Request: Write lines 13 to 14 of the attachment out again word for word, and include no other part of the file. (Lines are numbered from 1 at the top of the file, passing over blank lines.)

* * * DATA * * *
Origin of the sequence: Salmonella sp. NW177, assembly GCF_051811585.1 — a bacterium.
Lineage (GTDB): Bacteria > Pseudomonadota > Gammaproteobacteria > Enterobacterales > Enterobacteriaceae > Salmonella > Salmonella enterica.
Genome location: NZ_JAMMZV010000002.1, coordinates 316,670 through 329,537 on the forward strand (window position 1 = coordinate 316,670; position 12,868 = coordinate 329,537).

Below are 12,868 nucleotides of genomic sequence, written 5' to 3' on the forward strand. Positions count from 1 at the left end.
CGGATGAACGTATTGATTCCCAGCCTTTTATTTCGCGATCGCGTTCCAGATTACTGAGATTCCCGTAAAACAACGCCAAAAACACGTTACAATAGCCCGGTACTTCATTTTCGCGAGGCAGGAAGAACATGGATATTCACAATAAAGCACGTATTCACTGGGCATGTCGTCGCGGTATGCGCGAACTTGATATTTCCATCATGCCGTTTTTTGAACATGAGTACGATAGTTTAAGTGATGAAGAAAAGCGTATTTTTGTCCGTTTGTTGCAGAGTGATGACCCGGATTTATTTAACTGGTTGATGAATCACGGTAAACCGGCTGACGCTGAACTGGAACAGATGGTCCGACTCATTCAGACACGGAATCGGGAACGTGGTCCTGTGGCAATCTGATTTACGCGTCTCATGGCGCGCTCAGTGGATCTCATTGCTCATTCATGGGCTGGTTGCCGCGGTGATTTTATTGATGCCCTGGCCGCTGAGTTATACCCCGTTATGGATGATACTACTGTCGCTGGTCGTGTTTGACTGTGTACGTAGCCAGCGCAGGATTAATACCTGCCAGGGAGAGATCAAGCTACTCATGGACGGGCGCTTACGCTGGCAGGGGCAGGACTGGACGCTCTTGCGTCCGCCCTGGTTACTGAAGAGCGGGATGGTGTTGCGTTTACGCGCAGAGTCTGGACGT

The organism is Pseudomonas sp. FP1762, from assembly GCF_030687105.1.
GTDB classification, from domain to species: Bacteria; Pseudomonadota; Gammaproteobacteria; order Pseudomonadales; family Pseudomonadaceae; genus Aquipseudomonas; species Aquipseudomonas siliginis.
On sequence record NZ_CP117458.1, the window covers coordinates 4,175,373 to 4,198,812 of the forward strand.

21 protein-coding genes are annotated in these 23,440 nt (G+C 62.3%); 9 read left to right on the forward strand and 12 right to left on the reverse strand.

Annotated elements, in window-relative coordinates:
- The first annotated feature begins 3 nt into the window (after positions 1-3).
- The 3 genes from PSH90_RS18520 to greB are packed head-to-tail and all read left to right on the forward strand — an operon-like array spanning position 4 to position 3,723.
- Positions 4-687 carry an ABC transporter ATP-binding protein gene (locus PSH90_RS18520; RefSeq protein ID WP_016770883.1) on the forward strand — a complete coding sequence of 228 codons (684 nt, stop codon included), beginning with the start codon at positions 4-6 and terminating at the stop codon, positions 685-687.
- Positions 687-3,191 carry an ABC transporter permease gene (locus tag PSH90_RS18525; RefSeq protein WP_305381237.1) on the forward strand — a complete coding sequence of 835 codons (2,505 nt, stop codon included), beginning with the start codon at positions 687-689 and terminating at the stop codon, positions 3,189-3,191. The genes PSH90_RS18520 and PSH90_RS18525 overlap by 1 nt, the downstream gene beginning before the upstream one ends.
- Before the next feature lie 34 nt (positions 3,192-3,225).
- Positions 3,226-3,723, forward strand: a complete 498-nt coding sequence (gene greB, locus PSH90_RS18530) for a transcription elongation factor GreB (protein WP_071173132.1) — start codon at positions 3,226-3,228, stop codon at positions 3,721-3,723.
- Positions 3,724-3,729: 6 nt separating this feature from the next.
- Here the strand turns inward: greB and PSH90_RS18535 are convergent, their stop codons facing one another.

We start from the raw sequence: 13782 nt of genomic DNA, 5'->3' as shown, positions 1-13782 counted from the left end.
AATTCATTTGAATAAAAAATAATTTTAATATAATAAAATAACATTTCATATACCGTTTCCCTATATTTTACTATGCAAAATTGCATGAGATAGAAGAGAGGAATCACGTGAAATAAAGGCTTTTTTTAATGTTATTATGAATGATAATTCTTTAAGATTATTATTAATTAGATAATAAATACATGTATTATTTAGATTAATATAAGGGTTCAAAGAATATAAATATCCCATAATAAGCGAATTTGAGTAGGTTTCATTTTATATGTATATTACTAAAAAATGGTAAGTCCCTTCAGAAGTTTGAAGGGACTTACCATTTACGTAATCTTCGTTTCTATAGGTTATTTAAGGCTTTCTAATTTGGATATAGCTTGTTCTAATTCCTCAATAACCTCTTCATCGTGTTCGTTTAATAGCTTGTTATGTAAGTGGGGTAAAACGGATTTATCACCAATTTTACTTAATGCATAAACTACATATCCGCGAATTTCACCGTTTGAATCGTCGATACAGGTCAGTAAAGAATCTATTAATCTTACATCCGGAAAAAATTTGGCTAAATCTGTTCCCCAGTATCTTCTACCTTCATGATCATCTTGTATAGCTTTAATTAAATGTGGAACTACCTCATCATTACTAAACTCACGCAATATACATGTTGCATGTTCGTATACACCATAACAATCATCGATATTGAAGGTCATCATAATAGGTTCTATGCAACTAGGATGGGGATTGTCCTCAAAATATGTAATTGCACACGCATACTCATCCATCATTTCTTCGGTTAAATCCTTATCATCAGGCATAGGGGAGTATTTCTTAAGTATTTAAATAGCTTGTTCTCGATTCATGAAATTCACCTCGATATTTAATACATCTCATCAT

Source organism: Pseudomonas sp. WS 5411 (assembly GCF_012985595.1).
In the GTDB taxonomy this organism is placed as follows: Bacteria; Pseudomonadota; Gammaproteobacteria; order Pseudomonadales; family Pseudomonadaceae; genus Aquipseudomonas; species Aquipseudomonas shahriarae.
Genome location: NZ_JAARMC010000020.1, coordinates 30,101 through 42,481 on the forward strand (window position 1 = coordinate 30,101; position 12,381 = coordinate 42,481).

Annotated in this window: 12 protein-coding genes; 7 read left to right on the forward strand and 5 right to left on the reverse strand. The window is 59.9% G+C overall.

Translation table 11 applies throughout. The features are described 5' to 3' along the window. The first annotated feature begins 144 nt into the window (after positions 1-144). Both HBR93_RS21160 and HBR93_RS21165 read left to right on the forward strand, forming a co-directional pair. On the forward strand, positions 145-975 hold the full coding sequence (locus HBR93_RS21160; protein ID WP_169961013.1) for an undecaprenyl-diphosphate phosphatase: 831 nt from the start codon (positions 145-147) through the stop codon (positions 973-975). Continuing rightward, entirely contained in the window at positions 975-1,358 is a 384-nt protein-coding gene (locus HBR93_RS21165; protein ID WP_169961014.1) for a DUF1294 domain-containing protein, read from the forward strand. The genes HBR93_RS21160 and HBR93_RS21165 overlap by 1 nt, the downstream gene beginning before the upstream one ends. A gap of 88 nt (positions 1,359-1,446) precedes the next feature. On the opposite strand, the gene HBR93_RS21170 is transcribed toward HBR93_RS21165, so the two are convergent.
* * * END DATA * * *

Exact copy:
- Positions 4-687 carry an ABC transporter ATP-binding protein gene (locus PSH90_RS18520; RefSeq protein ID WP_016770883.1) on the forward strand — a complete coding sequence of 228 codons (684 nt, stop codon included), beginning with the start codon at positions 4-6 and terminating at the stop codon, positions 685-687.
- Positions 687-3,191 carry an ABC transporter permease gene (locus tag PSH90_RS18525; RefSeq protein WP_305381237.1) on the forward strand — a complete coding sequence of 835 codons (2,505 nt, stop codon included), beginning with the start codon at positions 687-689 and terminating at the stop codon, positions 3,189-3,191. The genes PSH90_RS18520 and PSH90_RS18525 overlap by 1 nt, the downstream gene beginning before the upstream one ends.